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  12. When I was a small boy, my grandfather, who was a yardmaster at Washington DC Union station, took me to see a local train wreck. The sight of the overturned engines and cars with all the scattered debris made a strong impression. I think that trains, and especially steam engines, better define the physics of mass and energy for an ordinary mind than today's rockets and jets. And there are way more songs about trains than planes. I look forward to hearing more about this photo story.

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  13. I must say this is a real train wreck of a post. Who would think something that is meant to go in a straight line could up as these did. The piggy back trains...is that where little trains come from? About that word colid. I'm quite sure your father finished the word. It is his choice of a declined verb. : we may colide/we have colid. I really enjoyed this post!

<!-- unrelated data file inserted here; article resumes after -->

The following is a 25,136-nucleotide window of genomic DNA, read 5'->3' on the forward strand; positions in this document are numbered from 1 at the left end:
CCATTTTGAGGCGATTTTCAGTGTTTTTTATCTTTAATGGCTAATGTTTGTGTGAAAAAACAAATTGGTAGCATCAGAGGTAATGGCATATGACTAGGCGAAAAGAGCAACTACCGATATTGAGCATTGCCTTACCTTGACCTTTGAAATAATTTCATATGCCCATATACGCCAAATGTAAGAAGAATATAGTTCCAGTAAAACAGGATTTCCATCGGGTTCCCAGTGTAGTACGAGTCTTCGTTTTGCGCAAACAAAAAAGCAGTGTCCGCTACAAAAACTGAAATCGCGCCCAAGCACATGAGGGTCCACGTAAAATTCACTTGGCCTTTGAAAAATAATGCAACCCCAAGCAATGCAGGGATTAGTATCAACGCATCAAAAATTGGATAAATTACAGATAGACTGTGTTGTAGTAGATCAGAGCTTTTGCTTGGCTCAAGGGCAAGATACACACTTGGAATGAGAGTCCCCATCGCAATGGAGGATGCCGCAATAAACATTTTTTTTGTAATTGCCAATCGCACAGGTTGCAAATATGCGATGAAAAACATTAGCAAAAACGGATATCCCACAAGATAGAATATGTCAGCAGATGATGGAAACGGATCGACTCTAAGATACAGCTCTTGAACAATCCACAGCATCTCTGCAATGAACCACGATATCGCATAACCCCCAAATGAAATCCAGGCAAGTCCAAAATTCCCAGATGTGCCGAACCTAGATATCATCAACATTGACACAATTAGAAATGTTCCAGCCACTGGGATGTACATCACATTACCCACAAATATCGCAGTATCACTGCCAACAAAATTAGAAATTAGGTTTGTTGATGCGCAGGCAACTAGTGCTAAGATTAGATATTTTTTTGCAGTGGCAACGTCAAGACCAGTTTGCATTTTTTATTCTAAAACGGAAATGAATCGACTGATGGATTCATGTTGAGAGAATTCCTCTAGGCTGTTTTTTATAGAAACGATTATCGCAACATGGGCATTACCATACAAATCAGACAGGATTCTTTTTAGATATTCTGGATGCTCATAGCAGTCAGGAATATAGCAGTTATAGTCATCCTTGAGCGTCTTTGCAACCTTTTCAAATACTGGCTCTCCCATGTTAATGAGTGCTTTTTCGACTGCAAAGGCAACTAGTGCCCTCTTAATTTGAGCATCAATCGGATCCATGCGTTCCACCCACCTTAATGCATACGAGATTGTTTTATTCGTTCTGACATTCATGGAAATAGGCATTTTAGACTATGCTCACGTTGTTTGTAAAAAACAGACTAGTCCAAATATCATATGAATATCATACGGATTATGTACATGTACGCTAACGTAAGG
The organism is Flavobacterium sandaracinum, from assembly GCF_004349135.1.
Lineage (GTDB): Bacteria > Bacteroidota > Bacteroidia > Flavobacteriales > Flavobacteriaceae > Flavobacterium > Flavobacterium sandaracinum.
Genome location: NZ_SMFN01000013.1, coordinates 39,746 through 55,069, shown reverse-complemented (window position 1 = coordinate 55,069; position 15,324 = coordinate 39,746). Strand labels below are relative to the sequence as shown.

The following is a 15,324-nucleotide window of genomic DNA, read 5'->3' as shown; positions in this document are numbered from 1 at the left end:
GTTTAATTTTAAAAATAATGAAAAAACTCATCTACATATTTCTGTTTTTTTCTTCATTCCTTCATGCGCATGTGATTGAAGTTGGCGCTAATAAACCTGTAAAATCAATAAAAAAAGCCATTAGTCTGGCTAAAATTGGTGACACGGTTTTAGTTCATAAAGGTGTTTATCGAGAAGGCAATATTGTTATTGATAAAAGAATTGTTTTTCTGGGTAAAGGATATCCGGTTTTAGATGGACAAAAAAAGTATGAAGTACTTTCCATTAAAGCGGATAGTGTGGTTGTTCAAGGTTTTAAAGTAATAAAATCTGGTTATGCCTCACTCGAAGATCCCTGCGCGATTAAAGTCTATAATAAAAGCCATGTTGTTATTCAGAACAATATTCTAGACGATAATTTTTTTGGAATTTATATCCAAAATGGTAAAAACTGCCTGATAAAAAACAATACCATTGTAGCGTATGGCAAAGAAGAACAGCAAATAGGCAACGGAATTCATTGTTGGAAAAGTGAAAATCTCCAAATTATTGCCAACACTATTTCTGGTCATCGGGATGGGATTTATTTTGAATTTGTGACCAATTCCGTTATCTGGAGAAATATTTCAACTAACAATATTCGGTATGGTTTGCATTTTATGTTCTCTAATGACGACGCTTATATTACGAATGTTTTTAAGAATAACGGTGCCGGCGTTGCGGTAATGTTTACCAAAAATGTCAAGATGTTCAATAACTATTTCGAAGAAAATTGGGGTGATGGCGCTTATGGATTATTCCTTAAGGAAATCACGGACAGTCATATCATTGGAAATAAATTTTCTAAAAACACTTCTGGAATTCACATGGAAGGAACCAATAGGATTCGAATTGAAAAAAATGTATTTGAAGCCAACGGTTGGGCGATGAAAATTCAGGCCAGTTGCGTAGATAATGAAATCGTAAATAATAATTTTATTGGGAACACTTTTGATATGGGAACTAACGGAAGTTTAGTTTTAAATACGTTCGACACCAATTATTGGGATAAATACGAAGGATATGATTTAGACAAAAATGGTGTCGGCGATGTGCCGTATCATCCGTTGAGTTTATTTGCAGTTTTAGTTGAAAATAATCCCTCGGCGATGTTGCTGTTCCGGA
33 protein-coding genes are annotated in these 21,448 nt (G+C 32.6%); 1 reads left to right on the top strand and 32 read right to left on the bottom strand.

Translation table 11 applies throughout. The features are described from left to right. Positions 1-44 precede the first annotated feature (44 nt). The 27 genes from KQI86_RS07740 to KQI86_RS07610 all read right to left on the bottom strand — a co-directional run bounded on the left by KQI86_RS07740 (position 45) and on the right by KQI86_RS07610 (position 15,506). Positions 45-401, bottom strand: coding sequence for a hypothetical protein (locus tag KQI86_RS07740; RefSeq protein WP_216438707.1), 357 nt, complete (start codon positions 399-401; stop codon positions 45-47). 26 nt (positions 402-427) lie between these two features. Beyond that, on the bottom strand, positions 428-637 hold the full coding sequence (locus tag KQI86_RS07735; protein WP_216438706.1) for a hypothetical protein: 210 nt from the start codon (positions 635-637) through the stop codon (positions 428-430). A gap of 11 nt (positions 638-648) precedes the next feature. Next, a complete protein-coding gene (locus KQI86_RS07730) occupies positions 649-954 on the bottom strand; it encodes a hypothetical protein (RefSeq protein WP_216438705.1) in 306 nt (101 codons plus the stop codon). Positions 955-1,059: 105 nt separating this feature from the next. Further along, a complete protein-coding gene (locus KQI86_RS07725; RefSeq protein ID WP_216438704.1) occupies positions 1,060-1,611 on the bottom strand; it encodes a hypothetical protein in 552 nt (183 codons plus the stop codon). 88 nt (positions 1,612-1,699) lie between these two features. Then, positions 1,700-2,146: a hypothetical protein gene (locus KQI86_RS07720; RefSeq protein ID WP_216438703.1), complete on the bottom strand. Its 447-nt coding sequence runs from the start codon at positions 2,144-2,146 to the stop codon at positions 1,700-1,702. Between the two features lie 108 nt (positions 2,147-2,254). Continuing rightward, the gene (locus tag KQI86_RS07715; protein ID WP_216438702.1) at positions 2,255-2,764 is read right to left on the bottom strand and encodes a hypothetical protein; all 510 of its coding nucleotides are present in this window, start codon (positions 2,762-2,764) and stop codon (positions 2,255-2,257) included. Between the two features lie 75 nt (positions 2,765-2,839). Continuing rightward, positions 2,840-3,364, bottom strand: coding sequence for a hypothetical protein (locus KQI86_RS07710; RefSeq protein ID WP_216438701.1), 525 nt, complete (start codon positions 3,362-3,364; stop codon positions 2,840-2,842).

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  14. Great responses thank you. No progress yet with the train accident time/location but all in good time, as they say. Contributions of ideas, etc. welcome.

    Karen S - I know what you mean. I have many such postcards that, although originally intended for someone in particular, never made it to the postbox. The road to Shangri-La is, I hope, paved with such good intentions.

    Kathy M. - From what I read (and I had to stop myself getting too distracted when writing the blog post) it was catastrophic, and appears to have firmly embedded itself in the nation's consciousness, judging by the number of books, songs, movies, etc. that refer to it.

    MuseSwings - your explanation of the word sounds perfectly plausible (and delightful) to me ... but from the little I knew of my Grandpa, unlikely! If it weren't in the dictionary, well ... enuf sed.